By: Lauren Zrillo
Blog Category: Religion & Race
There has been recent debate within the American electorate regarding the cause of the stark divide between coalitions who support the two major parties. This debate is centered on why the Republican Party has been unable to win a presidential election in the past two elections. The answer can be boiled down to two crucial factors—race and religion.
Over the past several decades there has been an increase in racial diversity and a shift in moral values. Today, Democratic and Republican voters are far more divided by race, moral beliefs, and policy preferences than in the past fifty years. It is well known that the Republican Party has a major demographic problem—the party is struggling to attract growing demographic groups in America, these groups include young and minority voters.
One problem the Republican Party is having with attracting voters between the ages of 18-33 (young voters) is the shift in moral and religious views the American culture has had in past decades. There has been a drastic decrease among voters who would classify themselves as being religiously observant and most voters between the ages of 18-33 are more likely to vote democratic when it comes to social policies. For example, the dramatic shift in American culture has prided itself on individual autonomy. Therefore, unless the Republican Party changes its outdated views on religious and moral issues young voters will continue to join the Democratic coalition.
Today, American society would like to believe that racial segregation is no longer a crucial problem and all men are treated equal. However, American society remains deeply divided among racial lines especially when it comes to political affiliation. Historically minorities collate with the Democratic Party, while whites collate with the Republican Party and the same is true today. This creates a twofold problem for the Republican Party moving forward. First, African American and Latinos continue to face an uphill battle when it comes to equality with white Americans. These minorities continue to experience poorer education, inferior housing, higher unemployment, and a higher incarceration rate than white Americans. The experiences that minority voters have with these issues sculpt their beliefs about the role the government should have in helping citizens, spending on social services, and taxation. The Democratic Party caters to these issues, which is why minorities continue to join the Democratic coalition. Second, This creates a future problem for the Republican Party because the demographic make-up of the United States is changing. There are more minorities voting then ever before. This is largely due to the large-scale immigration from Latin America and Asia, in addition to the fertility rate being higher among African Americans and Latin Americans. This boils down to a simple realization for the Republican Party—minorities collate with the Democratic Party and the number of minorities voting is growing with each presidential election.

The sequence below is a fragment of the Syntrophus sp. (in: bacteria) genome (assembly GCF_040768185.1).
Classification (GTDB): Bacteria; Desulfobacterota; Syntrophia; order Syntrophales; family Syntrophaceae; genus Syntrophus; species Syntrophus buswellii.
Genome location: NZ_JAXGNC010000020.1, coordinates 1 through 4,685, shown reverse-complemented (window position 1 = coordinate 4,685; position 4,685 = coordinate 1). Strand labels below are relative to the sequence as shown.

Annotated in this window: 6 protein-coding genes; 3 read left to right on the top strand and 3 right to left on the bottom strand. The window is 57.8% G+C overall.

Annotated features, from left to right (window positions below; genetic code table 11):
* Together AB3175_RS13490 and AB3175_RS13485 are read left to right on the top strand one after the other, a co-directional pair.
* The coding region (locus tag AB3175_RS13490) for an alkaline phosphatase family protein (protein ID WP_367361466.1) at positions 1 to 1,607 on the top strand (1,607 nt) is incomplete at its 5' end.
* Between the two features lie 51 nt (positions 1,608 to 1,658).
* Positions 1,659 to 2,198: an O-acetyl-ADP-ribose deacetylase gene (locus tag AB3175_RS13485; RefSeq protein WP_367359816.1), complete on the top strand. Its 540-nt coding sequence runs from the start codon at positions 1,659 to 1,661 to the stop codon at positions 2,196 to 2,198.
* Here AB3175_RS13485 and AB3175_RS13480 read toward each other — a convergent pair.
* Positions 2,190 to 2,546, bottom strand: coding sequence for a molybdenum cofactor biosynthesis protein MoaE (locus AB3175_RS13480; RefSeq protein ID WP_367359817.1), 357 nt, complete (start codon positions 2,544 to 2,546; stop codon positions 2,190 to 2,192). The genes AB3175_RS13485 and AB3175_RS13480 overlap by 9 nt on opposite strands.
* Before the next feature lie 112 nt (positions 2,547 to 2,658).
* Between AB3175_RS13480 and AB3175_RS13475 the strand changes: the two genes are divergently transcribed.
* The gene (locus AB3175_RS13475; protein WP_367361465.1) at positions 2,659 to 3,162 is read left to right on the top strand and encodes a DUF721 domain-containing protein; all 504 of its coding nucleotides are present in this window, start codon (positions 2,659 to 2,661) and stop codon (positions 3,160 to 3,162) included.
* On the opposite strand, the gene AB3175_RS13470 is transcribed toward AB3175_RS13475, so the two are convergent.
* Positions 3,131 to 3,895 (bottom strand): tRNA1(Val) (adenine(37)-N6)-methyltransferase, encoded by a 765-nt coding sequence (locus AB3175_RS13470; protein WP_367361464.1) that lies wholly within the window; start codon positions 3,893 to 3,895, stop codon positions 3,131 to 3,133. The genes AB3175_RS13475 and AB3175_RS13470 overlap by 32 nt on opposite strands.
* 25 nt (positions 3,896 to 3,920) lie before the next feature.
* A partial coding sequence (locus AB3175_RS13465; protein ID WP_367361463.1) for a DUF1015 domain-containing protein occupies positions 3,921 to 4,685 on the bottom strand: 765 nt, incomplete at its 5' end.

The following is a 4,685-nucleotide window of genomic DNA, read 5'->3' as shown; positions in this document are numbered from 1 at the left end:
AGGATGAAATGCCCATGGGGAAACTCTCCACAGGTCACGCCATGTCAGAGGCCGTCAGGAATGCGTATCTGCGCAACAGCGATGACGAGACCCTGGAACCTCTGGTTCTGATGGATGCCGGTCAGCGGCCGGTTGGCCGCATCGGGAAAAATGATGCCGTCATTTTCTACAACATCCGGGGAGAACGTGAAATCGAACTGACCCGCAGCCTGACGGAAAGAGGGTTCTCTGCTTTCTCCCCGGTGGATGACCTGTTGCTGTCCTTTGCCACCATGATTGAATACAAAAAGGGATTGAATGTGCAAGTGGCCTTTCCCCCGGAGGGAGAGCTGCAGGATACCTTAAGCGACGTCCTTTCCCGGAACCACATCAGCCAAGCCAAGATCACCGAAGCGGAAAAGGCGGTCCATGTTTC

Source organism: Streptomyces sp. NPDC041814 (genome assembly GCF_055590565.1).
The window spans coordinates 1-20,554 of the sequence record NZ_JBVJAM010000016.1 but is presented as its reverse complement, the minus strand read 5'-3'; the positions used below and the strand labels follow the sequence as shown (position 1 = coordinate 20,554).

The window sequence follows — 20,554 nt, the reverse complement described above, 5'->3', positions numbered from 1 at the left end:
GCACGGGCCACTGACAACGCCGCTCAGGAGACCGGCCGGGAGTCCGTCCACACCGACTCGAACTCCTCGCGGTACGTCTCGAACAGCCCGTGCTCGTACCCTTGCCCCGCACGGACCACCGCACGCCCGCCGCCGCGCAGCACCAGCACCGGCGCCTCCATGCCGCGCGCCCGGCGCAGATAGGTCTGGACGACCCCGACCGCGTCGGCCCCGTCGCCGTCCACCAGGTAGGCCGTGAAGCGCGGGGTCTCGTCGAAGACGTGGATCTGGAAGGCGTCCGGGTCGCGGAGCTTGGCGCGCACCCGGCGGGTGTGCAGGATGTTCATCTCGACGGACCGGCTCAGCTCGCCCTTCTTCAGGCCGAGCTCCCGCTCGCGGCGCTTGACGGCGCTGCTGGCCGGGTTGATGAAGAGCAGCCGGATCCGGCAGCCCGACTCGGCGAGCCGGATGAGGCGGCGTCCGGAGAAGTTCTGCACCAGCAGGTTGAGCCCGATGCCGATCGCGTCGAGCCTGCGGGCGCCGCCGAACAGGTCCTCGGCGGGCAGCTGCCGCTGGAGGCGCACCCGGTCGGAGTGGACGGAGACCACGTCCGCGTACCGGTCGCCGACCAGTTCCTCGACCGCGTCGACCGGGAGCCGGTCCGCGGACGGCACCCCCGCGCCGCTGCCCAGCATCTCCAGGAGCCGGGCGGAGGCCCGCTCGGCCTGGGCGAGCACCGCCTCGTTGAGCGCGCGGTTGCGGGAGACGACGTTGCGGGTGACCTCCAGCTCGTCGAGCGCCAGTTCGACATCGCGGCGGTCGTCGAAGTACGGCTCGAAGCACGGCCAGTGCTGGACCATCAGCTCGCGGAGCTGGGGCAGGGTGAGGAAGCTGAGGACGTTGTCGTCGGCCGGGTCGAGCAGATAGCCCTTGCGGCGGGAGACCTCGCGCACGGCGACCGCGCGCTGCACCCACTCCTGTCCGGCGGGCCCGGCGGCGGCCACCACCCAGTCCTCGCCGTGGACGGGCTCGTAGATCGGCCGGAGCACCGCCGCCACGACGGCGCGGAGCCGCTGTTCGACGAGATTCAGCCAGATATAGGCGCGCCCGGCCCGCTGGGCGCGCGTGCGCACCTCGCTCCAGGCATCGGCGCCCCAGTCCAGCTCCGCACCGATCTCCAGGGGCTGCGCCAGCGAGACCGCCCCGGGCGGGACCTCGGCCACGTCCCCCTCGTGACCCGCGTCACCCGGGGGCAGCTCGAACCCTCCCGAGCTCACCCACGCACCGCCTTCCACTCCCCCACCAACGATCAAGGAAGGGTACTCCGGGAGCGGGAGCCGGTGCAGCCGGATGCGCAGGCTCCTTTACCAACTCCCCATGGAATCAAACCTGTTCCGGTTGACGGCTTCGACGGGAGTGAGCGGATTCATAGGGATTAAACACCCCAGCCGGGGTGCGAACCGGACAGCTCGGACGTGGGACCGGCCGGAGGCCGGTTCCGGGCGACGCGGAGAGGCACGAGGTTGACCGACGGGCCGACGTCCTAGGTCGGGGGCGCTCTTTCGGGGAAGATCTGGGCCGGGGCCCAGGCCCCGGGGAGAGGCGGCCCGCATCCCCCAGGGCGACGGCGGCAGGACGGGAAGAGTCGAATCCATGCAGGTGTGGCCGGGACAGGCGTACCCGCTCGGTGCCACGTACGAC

In order to lessen the stark divide between the two coalitions and have a shot at a Presidential seat in the future, the Republican Party must “re-brand” themselves with the issues of race and religion in mind.
The opinions expressed herein are strictly those of the author and do not necessarily reflect the opinions of the Widener Journal of Law, Economics & Race.
Alan I. Abramowitz, How race and religion have polarized American voters, The Washington Post (Jan. 20, 2014, 12:27 PM), available at http://www.washingtonpost.com/blogs/monkey-cage/wp/2014/01/20/how-race-and-religion-have-polarized-american-voters/.
Katie Glueck, Report: How the GOP lost young voters, Politico (Jun. 3, 2013, 6:00 PM), available at http://www.politico.com/story/2013/06/gop-youth-vote-report-92119.html.